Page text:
The Ann H. Kilgore Gifted Center will continue to be the home of the seahawks. Ann H. Kilgore served as the city of Hampton’s first female mayor from 1963 to 1971 and again from 1974 to 1978. Kilgore, who graduated from the College of William & Mary in 1944, held a BA in psychology and was a teacher at Hampton High School. She considered successfully integrating Hampton’s schools and businesses without litigation as her greatest accomplishment. During her term as mayor, the city of Hampton built the Hampton Coliseum, city hall, and the police station. The city also donated land for Thomas Nelson Community College. She also fostered the local tourist industry and improved interracial relations as the city tripled in size from fewer than 30,000 citizens to more than 100,000 people.


Albert W. Patrick, III Elementary is the home of the panthers and was named for the Honorable Judge Patrick. He was affectionately known to all as “Pat” and was a lifelong resident of Hampton. Patrick graduated from Hampton High School in 1969 and graduated from the University of Virginia in 1973. He earned his law degree there in 1976. After practicing law in Hampton from 1976 to 1995, Patrick was appointed judge of the Hampton 8th District General Court in 1995. He was reappointed to the bench four more times, serving from 1995 until his passing in 2017. His devotion to Hampton led him to be very active in the community. He was especially interested in ensuring all children received a first-class education, leading him to serve on the Hampton School Board from 1980 to 1981 and from 1986 to 1995. Patrick served as board chairman for seven years. He was also elected president of the Virginia School Boards Association and became the first from Virginia to serve on the Board of Directors of the National School Boards Association.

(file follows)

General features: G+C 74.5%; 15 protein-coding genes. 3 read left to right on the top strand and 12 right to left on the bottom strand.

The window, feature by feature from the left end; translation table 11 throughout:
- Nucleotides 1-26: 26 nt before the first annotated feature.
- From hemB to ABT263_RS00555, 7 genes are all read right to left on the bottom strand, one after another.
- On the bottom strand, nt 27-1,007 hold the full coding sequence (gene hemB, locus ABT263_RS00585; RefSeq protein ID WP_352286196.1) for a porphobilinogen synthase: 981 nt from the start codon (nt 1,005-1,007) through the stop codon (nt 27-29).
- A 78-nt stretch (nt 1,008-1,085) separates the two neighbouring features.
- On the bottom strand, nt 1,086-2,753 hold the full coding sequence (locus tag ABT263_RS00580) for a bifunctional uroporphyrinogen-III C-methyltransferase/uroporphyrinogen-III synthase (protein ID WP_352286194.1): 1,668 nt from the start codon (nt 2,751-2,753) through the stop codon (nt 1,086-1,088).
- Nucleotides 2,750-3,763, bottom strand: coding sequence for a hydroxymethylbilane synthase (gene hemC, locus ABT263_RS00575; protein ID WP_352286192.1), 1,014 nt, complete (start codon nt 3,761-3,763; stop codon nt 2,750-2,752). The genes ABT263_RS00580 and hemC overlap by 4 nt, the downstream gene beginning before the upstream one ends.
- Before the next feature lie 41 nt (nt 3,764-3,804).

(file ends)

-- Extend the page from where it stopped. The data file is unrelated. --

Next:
Mary S. Peake Elementary is the home of the mighty oaks. Peake was a Hampton educator and humanitarian who was born in Norfolk, Virginia. She moved to Hampton with her family in 1847. While supporting herself as a seamstress, she secretly began teaching from her home, instructing African-Americans of all ages. She married Thomas Peake, a former slave in 1851. Mary Peake started a school near Fort Monroe to teach the freed enslaved people. It was within the present grounds of Hampton University, she is believed to have conducted classes under the historic Emancipation Oak. Her school was one of the first of its kind and served as a model for a number of others schools that taught African-Americans throughout the South in Union-occupied territory.